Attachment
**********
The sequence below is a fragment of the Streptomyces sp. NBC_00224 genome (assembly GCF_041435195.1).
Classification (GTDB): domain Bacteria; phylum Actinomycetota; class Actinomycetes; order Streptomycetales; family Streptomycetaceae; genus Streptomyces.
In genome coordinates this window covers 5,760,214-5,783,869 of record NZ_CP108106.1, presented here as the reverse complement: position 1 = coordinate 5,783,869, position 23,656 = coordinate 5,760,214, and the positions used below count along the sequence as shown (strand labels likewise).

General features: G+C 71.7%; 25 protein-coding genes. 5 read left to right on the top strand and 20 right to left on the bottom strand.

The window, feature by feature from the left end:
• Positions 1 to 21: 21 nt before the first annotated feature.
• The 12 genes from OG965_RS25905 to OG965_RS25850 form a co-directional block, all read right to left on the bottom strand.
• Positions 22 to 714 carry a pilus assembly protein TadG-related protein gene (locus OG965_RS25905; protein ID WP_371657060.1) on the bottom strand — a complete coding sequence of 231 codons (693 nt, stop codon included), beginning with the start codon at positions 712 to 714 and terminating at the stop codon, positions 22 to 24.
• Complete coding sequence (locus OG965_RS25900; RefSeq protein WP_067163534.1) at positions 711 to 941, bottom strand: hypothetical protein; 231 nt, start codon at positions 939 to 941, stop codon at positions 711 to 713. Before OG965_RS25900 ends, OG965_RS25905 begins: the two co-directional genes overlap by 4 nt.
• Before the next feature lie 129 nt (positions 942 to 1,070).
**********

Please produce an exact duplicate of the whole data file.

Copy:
The sequence below is a fragment of the Streptomyces sp. NBC_00224 genome (assembly GCF_041435195.1).
Classification (GTDB): domain Bacteria; phylum Actinomycetota; class Actinomycetes; order Streptomycetales; family Streptomycetaceae; genus Streptomyces.
In genome coordinates this window covers 5,760,214-5,783,869 of record NZ_CP108106.1, presented here as the reverse complement: position 1 = coordinate 5,783,869, position 23,656 = coordinate 5,760,214, and the positions used below count along the sequence as shown (strand labels likewise).

General features: G+C 71.7%; 25 protein-coding genes. 5 read left to right on the top strand and 20 right to left on the bottom strand.

The window, feature by feature from the left end:
• Positions 1 to 21: 21 nt before the first annotated feature.
• The 12 genes from OG965_RS25905 to OG965_RS25850 form a co-directional block, all read right to left on the bottom strand.
• Positions 22 to 714 carry a pilus assembly protein TadG-related protein gene (locus OG965_RS25905; protein ID WP_371657060.1) on the bottom strand — a complete coding sequence of 231 codons (693 nt, stop codon included), beginning with the start codon at positions 712 to 714 and terminating at the stop codon, positions 22 to 24.
• Complete coding sequence (locus OG965_RS25900; RefSeq protein WP_067163534.1) at positions 711 to 941, bottom strand: hypothetical protein; 231 nt, start codon at positions 939 to 941, stop codon at positions 711 to 713. Before OG965_RS25900 ends, OG965_RS25905 begins: the two co-directional genes overlap by 4 nt.
• Before the next feature lie 129 nt (positions 942 to 1,070).